Jason Russo resigned June 12 as Brookfield Local School’s technology supervisor, signing off by ripping the outgoing superintendent, the school treasurer and the director of the outside school district that was hired to replace him.
There had been rumors of Russo’s lay off for some time, which angered a number of district staff members and students. A group of students circulated a petition supporting Russo, which Superintendent Velina Jo Taylor said she passed on to the school board.
“It is a job I greatly enjoyed during most of my time here,” said Russo, who lives in Brookfield and is a Brookfield High School graduate. “I have met some people, some great people, over the years that I cannot only call co-workers but good friends. I have also had the pleasure of working with many of the students, and I will truly miss the morning announcement crews and my times spent producing videos with them.”
However, the last year has been “nothing but a hellish nightmare,” said Russo, who oversaw an upgrade to the district’s wireless network just before Madison was hired. “I’ve been cast aside as technology supervisor upon entering the shared services partnership with Madison Local School District, a partnership I had no say in.”
The district hired Madison in March 2018. Madison Technology Director Bob Cireddu reported in April on the work that Madison had done for the district. Prior to Madison, the district generated about 200 requests a month for technology-related service. In the 13 months since Madison has been working for the district, there had been 435 total requests, of which 366 were handled by Brookfield staff, he said.
“If that 200 number is accurate, we’ve made significant improvements in our up time for all of our systems, which obviously would impact our students for the positive,” Cireddu said.
He also reported bringing on line 240 new Chromebooks and 185 desktop computers the district had bought; retiring other computers that were outdated; upgrading computer operating software from Windows 7 to the more secure Windows 10; bringing all district students and staff onto a single domain – brookfield.k12.oh.us – which allows the district-wide use of Google’s free platform and students to carry their work with them after they leave school; auditing network security, finding it “wasn’t in the best shape” and upgrading it; decommissioning file servers that were breaking down; and renegotiating software licensing agreements that saved the district more than $52,000, with $45,000 to be saved year after year.promo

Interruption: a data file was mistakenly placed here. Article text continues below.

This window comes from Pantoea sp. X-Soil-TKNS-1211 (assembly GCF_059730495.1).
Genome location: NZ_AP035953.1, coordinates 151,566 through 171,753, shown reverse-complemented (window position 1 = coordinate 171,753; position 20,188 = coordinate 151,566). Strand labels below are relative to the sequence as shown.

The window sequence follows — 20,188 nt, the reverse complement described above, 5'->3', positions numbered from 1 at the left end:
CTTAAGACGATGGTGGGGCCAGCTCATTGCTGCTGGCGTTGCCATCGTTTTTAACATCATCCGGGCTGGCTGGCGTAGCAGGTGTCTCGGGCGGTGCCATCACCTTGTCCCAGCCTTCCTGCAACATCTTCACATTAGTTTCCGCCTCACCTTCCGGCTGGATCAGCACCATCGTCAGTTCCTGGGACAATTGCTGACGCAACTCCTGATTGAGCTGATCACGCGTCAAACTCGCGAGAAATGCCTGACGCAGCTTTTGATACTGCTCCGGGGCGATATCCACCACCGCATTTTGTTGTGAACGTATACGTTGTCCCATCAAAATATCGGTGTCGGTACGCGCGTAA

Russo said he provided to the board “nearly 350 pages of documents from the past year” that showed “Madison School District has not only hindered my job performance, but the everyday work of the district staff. The response time to complete simple help requests can take several days. Minor issues cannot be completed in a timely fashion due to their intentional restrictions on my access to our own district accounts. New students have been left without user accounts for weeks. The staff have grown tiresome of their lack of help, that they simply do not use the ticketing system in place and instead ask directly.”
Russo said he was not consulted in decisions that affected the district’s technology service.
“Furthermore, I was treated with zero respect by technology coordinator of Madison schools, Mr. Robert Cireddu, who would act upon the supposed best interests of Brookfield without consulting me, while also made it a point to attempt to supervise, condescend and direct me, even though he is not an employee of our district, nor is he my supervisor,” Russo said.
Phone and email messages left for Cireddu were not returned.
Superintendent Taylor was duplicitous in telling Russo to “Use Madison Schools like $2 whores and get rid of them,” while also attempting to lay him off in favor of Madison, Russo said.